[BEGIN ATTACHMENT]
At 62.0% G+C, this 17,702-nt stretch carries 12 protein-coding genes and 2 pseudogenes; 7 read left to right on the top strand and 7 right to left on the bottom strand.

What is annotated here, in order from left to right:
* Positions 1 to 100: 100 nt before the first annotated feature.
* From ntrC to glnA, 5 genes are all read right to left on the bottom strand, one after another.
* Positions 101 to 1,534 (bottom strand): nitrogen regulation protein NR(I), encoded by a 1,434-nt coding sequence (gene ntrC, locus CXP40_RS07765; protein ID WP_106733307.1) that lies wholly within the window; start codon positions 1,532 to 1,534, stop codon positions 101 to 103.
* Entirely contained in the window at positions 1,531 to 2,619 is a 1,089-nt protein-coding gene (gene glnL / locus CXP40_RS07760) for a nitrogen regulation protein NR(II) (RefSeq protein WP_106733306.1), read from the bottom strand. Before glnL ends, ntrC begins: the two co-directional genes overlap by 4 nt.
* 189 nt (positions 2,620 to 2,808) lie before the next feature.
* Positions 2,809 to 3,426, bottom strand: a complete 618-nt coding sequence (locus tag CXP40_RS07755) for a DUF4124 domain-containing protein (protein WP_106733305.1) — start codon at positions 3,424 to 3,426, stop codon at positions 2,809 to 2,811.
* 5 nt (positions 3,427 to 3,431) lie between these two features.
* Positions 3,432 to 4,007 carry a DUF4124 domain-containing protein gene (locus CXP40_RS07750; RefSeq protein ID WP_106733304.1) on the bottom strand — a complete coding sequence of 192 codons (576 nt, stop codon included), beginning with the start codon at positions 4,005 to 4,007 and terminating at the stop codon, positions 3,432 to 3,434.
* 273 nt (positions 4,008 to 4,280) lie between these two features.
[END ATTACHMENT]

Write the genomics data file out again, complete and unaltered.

At 62.0% G+C, this 17,702-nt stretch carries 12 protein-coding genes and 2 pseudogenes; 7 read left to right on the top strand and 7 right to left on the bottom strand.

What is annotated here, in order from left to right:
* Positions 1 to 100: 100 nt before the first annotated feature.
* From ntrC to glnA, 5 genes are all read right to left on the bottom strand, one after another.
* Positions 101 to 1,534 (bottom strand): nitrogen regulation protein NR(I), encoded by a 1,434-nt coding sequence (gene ntrC, locus CXP40_RS07765; protein ID WP_106733307.1) that lies wholly within the window; start codon positions 1,532 to 1,534, stop codon positions 101 to 103.
* Entirely contained in the window at positions 1,531 to 2,619 is a 1,089-nt protein-coding gene (gene glnL / locus CXP40_RS07760) for a nitrogen regulation protein NR(II) (RefSeq protein WP_106733306.1), read from the bottom strand. Before glnL ends, ntrC begins: the two co-directional genes overlap by 4 nt.
* 189 nt (positions 2,620 to 2,808) lie before the next feature.
* Positions 2,809 to 3,426, bottom strand: a complete 618-nt coding sequence (locus tag CXP40_RS07755) for a DUF4124 domain-containing protein (protein WP_106733305.1) — start codon at positions 3,424 to 3,426, stop codon at positions 2,809 to 2,811.
* 5 nt (positions 3,427 to 3,431) lie between these two features.
* Positions 3,432 to 4,007 carry a DUF4124 domain-containing protein gene (locus CXP40_RS07750; RefSeq protein ID WP_106733304.1) on the bottom strand — a complete coding sequence of 192 codons (576 nt, stop codon included), beginning with the start codon at positions 4,005 to 4,007 and terminating at the stop codon, positions 3,432 to 3,434.
* 273 nt (positions 4,008 to 4,280) lie between these two features.